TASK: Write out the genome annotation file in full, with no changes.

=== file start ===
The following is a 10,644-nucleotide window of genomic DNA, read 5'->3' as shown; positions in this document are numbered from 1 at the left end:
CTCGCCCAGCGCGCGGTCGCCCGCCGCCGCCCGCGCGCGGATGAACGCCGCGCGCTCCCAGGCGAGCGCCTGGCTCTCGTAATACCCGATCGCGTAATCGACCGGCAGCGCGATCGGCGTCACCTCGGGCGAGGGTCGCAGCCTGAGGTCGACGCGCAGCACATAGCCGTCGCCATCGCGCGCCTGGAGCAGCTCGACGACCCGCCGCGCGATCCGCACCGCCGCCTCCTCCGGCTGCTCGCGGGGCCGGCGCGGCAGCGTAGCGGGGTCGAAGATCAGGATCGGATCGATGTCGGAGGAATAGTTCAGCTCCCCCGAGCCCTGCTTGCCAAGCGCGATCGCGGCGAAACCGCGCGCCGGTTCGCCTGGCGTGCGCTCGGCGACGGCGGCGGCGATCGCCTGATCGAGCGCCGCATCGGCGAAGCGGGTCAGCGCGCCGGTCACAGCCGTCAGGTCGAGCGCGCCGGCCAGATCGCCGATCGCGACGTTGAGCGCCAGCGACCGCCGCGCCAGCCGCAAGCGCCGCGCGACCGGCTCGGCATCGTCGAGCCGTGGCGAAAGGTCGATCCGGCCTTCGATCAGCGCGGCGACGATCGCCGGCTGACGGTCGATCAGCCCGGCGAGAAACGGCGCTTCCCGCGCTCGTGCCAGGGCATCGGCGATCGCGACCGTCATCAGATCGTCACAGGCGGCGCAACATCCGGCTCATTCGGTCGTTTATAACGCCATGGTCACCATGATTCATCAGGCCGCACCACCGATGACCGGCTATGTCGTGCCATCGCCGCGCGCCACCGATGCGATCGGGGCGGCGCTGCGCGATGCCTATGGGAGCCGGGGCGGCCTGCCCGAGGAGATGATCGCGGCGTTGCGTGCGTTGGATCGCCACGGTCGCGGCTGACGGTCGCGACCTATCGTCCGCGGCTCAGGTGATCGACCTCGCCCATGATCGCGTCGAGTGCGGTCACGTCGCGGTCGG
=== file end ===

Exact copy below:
The following is a 10,644-nucleotide window of genomic DNA, read 5'->3' as shown; positions in this document are numbered from 1 at the left end:
CTCGCCCAGCGCGCGGTCGCCCGCCGCCGCCCGCGCGCGGATGAACGCCGCGCGCTCCCAGGCGAGCGCCTGGCTCTCGTAATACCCGATCGCGTAATCGACCGGCAGCGCGATCGGCGTCACCTCGGGCGAGGGTCGCAGCCTGAGGTCGACGCGCAGCACATAGCCGTCGCCATCGCGCGCCTGGAGCAGCTCGACGACCCGCCGCGCGATCCGCACCGCCGCCTCCTCCGGCTGCTCGCGGGGCCGGCGCGGCAGCGTAGCGGGGTCGAAGATCAGGATCGGATCGATGTCGGAGGAATAGTTCAGCTCCCCCGAGCCCTGCTTGCCAAGCGCGATCGCGGCGAAACCGCGCGCCGGTTCGCCTGGCGTGCGCTCGGCGACGGCGGCGGCGATCGCCTGATCGAGCGCCGCATCGGCGAAGCGGGTCAGCGCGCCGGTCACAGCCGTCAGGTCGAGCGCGCCGGCCAGATCGCCGATCGCGACGTTGAGCGCCAGCGACCGCCGCGCCAGCCGCAAGCGCCGCGCGACCGGCTCGGCATCGTCGAGCCGTGGCGAAAGGTCGATCCGGCCTTCGATCAGCGCGGCGACGATCGCCGGCTGACGGTCGATCAGCCCGGCGAGAAACGGCGCTTCCCGCGCTCGTGCCAGGGCATCGGCGATCGCGACCGTCATCAGATCGTCACAGGCGGCGCAACATCCGGCTCATTCGGTCGTTTATAACGCCATGGTCACCATGATTCATCAGGCCGCACCACCGATGACCGGCTATGTCGTGCCATCGCCGCGCGCCACCGATGCGATCGGGGCGGCGCTGCGCGATGCCTATGGGAGCCGGGGCGGCCTGCCCGAGGAGATGATCGCGGCGTTGCGTGCGTTGGATCGCCACGGTCGCGGCTGACGGTCGCGACCTATCGTCCGCGGCTCAGGTGATCGACCTCGCCCATGATCGCGTCGAGTGCGGTCACGTCGCGGTCGG